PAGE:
> have both watches from both grandfathers both work and can be used at
    > the drop of a hat.
    > Now my first watch that I used for day to day uce does not work any more
    > and will not ever go. The watch I am using now will never be like the
    > grandfather clock when my child has kids that are my age my stuff will
    > just be technolagl junk, with some family ties but my grandfather's
    > clock will still be working even the watches.
    > I serverly doubt that anything we use today will even be remotely usfule
    > in the years to come my dads first 386 does not function any more I sold
    > my second and third computers many moons ago, and five and six have been
    > junked. My film camera may be still working (if the electronics
    > survive) but my new digital camera properly wont work past it's year
    > five or six if it has not been replaced before then.
    > So the question is what do you use today that might be used by your
    > grandchildren.


    Because you are buying cheap stuff

    The inherited watch would have being a good portion of a years salary back when
    it was new, so instead of looking at cheap watches these days and how they will
    survive, look at some good ones. A rolex will still be good in 30-40 years time,
    not so a casio gshock
     
    Richard, Oct 24, 2005
    #13
  14. Robert Cooze

    steve Guest

    Robert Cooze wrote:


    > So the question is what do you use today that might be used by your
    > grandchildren.


    Data... :)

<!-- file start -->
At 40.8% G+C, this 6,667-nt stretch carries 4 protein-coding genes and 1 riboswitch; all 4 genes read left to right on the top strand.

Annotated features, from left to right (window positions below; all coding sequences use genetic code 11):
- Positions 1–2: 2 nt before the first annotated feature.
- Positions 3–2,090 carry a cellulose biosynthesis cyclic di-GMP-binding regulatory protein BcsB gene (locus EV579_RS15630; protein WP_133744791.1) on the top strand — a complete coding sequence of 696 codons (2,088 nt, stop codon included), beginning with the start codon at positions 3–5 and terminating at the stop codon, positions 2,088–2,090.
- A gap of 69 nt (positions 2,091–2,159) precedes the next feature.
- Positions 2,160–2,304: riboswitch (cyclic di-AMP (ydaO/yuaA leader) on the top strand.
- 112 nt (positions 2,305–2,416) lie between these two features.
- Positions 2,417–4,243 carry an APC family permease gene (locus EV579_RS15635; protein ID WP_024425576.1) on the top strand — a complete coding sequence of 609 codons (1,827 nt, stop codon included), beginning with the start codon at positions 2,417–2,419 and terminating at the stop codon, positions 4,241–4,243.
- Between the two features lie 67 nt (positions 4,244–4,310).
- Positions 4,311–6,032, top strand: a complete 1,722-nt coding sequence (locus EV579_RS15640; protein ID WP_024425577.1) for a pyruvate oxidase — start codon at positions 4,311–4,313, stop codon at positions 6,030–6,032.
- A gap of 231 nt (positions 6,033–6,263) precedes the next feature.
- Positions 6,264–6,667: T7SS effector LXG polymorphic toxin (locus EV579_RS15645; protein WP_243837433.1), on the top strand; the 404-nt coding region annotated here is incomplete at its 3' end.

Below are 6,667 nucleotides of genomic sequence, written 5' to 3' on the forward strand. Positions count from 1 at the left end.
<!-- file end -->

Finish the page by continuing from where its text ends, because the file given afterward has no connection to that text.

steve, Oct 24, 2005
    #14
  15. Robert Cooze

    Ross Guest

    On Mon, 24 Oct 2005 07:12:31 +1300, Robert Cooze
    <> wrote:

    >So the question is what do you use today that might be used by your
    >grandchildren.


    My slide-rule and log book from the 1970s could come in handy when/if
    the big EMP thing happens!
     
    Ross, Oct 24, 2005
    #15
  16. Robert Cooze

    Robert Cooze Guest

    steve wrote:
    > Robert Cooze wrote:
    >
    >
    >
    >>So the question is what do you use today that might be used by your
    >>grandchildren.

    >
    >
    > Data... :)
    >
    >
    >

    Hopefuly the data that I have backed up and freshened (put on new media)
    should still be readable I keep good catalogs of where and what there is
    only 400Mb of text that is important and arround 1.5 gig of photos at
    the moment but in the process of arciving my negitives (they will still
    be arround) but I agree a lot may not be of any uce or intrest with out
    the storys behind the photos.

    --
    http://cooze.co.nz home of the RecyclerMan aka Robert Cooze

    / __/ / / / / /__ / / ___/ / __/ / / / |/ / /__ /
    / / / /_/ / / /_/ / _-' / __/ / / / /_/ / / /| / _-'
    ___\ ____/ ____/ /___/ /____/ /_/ ___\ ____/ /_/ /_/ |_/ /___/
     
    Robert Cooze, Oct 24, 2005
    #16
  17. Robert Cooze

    Robert Cooze Guest

    Ross wrote:
    > On Mon, 24 Oct 2005 07:12:31 +1300, Robert Cooze
    > <> wrote:
    >
    >
    >>So the question is what do you use today that might be used by your
    >>grandchildren.

    >
    >
    > My slide-rule and log book from the 1970s could come in handy when/if
    > the big EMP thing happens!
    >

    Yup I keep those in place I showed a current generation math teacher (in
    early 20's age) the fact I rembered pi and knew where and when to round
    to keep the equasion managibal I out preformed the caculator they where
    using and the answer was just as correct in a real world setting.

    --
    http://cooze.co.nz home of the RecyclerMan aka Robert Cooze

    / __/ / / / / /__ / / ___/ / __/ / / / |/ / /__ /
    / / / /_/ / / /_/ / _-' / __/ / / / /_/ / / /| / _-'
    ___\ ____/ ____/ /___/ /____/ /_/ ___\ ____/ /_/ /_/ |_/ /___/
     
    Robert Cooze, Oct 24, 2005
    #17